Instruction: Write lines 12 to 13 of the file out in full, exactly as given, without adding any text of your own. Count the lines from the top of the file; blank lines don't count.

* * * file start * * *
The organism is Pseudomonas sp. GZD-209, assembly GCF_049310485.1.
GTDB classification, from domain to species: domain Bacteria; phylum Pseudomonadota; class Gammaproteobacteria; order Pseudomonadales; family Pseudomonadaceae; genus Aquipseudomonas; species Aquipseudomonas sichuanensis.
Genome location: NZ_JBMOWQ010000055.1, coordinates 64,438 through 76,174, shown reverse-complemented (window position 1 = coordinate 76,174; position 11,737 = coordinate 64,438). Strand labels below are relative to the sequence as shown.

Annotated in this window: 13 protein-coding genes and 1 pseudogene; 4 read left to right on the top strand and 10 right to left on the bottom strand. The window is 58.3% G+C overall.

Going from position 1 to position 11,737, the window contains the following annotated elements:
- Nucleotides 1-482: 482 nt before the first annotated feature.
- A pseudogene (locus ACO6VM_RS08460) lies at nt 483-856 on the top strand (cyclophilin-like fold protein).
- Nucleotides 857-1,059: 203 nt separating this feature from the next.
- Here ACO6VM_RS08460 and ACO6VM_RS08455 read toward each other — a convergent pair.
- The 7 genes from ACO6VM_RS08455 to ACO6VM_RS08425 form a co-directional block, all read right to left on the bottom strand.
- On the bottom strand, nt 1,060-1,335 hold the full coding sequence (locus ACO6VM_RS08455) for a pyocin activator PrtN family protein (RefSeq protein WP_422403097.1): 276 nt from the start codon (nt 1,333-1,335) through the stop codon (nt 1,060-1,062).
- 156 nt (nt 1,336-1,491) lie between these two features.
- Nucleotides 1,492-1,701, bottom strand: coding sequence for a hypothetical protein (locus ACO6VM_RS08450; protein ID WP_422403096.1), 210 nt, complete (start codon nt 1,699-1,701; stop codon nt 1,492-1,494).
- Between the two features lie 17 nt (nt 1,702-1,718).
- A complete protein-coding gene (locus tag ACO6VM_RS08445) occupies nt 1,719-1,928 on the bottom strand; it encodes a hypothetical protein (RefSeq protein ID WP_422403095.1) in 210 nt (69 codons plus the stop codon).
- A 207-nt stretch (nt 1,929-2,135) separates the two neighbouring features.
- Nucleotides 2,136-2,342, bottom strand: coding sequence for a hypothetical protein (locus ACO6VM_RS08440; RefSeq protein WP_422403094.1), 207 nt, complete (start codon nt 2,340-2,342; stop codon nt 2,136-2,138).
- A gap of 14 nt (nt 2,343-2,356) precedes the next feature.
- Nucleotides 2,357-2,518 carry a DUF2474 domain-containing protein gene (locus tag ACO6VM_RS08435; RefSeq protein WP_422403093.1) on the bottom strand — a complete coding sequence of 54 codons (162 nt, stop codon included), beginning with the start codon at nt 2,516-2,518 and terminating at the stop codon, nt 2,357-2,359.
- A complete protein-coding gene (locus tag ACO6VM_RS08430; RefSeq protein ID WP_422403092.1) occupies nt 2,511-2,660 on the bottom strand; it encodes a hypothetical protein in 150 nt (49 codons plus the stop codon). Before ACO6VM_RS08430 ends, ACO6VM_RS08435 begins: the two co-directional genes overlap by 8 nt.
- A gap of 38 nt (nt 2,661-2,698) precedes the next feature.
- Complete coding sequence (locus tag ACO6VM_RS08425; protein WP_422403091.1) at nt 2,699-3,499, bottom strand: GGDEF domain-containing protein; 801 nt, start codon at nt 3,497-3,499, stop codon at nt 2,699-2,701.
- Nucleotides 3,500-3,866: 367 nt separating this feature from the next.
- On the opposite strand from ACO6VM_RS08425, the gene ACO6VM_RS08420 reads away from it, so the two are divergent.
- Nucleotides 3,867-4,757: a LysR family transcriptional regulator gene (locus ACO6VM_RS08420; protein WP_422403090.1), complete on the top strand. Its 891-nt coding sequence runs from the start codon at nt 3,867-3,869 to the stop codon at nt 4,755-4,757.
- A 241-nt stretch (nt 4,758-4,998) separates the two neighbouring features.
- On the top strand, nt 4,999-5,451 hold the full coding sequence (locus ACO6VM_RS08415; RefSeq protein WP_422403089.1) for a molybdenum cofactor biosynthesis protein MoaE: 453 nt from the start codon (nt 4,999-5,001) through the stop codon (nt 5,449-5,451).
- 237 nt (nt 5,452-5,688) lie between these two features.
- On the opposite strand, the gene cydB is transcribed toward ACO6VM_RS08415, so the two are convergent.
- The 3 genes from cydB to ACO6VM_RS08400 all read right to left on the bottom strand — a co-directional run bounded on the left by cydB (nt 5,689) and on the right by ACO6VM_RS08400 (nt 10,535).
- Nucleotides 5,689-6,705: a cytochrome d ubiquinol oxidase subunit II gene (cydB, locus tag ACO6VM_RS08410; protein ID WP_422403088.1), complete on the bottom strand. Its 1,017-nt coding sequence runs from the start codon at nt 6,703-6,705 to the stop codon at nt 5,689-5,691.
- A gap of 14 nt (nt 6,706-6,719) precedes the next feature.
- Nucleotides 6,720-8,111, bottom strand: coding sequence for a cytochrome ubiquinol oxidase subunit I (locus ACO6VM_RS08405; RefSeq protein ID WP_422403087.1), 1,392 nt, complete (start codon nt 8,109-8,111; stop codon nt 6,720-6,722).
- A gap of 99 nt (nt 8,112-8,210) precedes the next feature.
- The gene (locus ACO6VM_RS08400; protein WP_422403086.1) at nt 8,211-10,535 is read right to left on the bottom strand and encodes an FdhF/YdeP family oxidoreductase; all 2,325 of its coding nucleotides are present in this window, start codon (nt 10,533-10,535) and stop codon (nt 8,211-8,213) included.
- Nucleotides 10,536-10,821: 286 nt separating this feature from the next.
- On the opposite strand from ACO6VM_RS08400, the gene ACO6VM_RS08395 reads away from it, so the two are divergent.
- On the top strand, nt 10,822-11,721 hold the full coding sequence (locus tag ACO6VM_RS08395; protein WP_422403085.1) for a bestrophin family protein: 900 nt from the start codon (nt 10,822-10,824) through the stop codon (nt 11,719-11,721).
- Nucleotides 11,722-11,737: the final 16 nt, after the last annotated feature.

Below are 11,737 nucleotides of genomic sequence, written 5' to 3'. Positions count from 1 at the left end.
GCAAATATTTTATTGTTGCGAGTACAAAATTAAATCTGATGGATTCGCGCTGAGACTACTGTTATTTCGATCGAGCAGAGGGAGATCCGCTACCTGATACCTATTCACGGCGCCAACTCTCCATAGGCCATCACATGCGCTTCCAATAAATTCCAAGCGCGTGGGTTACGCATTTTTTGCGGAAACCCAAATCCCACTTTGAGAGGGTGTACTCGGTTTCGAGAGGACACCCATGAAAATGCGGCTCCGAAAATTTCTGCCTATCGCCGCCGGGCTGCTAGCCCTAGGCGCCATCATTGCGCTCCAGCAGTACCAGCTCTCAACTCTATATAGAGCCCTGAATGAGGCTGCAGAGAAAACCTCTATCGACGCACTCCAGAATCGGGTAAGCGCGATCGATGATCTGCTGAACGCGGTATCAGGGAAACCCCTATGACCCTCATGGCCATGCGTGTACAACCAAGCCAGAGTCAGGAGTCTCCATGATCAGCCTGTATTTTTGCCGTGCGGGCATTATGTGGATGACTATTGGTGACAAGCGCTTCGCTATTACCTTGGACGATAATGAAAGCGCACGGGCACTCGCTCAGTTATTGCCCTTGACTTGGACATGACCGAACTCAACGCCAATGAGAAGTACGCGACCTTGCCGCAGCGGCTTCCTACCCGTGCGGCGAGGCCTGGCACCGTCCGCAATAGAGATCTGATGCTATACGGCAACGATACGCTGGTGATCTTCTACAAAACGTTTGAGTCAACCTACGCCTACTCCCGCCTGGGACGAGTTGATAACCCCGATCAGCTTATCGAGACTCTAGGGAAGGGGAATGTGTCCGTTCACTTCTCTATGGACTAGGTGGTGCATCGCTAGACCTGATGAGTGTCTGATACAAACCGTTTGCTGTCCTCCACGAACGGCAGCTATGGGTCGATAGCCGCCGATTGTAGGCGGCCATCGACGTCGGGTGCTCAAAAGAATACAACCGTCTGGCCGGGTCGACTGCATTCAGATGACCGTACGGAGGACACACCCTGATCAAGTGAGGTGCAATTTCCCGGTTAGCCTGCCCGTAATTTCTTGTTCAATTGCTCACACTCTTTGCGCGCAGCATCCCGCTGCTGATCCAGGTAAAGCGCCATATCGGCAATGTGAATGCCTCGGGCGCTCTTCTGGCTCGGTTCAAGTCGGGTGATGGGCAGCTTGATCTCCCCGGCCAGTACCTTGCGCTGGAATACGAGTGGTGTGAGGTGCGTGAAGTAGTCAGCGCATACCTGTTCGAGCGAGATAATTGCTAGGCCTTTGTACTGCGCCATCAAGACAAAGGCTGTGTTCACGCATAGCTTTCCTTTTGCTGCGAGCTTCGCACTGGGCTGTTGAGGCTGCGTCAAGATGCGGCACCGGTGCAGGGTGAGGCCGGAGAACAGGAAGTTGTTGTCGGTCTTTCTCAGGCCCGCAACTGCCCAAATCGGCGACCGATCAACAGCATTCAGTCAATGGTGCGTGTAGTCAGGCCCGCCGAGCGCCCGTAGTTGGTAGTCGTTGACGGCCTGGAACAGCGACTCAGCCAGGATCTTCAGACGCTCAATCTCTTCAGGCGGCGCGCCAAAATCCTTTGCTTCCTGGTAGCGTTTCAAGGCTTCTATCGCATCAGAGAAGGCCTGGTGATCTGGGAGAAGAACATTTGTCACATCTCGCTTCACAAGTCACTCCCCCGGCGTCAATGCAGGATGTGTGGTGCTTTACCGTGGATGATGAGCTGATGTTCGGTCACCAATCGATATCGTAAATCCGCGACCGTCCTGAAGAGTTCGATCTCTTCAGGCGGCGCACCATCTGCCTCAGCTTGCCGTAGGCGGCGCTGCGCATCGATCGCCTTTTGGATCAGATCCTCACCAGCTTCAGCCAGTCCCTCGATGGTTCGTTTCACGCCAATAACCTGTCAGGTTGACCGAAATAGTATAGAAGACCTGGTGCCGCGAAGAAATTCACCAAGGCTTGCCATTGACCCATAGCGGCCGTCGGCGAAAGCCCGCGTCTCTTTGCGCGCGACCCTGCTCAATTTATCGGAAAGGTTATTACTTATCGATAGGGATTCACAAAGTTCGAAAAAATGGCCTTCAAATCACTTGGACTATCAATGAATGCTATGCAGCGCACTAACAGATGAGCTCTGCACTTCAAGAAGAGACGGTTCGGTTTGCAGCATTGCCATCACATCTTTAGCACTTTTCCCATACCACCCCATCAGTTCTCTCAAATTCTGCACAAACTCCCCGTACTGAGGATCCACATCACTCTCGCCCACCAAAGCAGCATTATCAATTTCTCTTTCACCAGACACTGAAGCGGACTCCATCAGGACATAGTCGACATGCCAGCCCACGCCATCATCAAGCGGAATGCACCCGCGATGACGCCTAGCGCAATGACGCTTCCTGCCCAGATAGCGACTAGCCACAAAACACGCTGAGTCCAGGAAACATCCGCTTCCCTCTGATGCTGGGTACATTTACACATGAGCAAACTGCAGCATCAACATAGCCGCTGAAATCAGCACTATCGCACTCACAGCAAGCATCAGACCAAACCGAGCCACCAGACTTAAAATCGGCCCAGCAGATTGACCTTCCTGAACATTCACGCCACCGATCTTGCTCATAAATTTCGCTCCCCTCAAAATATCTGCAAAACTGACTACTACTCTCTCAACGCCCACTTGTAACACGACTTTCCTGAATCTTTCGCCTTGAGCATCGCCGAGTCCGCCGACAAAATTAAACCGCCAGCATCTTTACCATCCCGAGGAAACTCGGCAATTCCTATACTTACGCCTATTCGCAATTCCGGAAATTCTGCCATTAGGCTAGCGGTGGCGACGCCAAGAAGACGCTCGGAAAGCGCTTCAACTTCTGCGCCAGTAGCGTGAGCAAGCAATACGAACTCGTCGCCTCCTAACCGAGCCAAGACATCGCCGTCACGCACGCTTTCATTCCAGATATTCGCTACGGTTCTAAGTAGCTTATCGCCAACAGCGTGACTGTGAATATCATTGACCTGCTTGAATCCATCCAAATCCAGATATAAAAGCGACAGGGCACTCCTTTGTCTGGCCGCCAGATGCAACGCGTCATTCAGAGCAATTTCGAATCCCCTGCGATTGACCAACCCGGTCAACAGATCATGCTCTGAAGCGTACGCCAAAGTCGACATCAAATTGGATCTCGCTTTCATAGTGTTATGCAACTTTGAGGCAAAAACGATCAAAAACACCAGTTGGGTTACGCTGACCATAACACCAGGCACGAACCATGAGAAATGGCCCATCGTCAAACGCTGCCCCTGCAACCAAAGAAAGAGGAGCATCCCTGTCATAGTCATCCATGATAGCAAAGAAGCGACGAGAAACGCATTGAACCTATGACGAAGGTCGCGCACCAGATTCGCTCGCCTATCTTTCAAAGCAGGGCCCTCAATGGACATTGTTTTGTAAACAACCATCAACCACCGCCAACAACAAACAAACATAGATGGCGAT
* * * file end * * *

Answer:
- 156 nt (nt 1,336-1,491) lie between these two features.
- Nucleotides 1,492-1,701, bottom strand: coding sequence for a hypothetical protein (locus ACO6VM_RS08450; protein ID WP_422403096.1), 210 nt, complete (start codon nt 1,699-1,701; stop codon nt 1,492-1,494).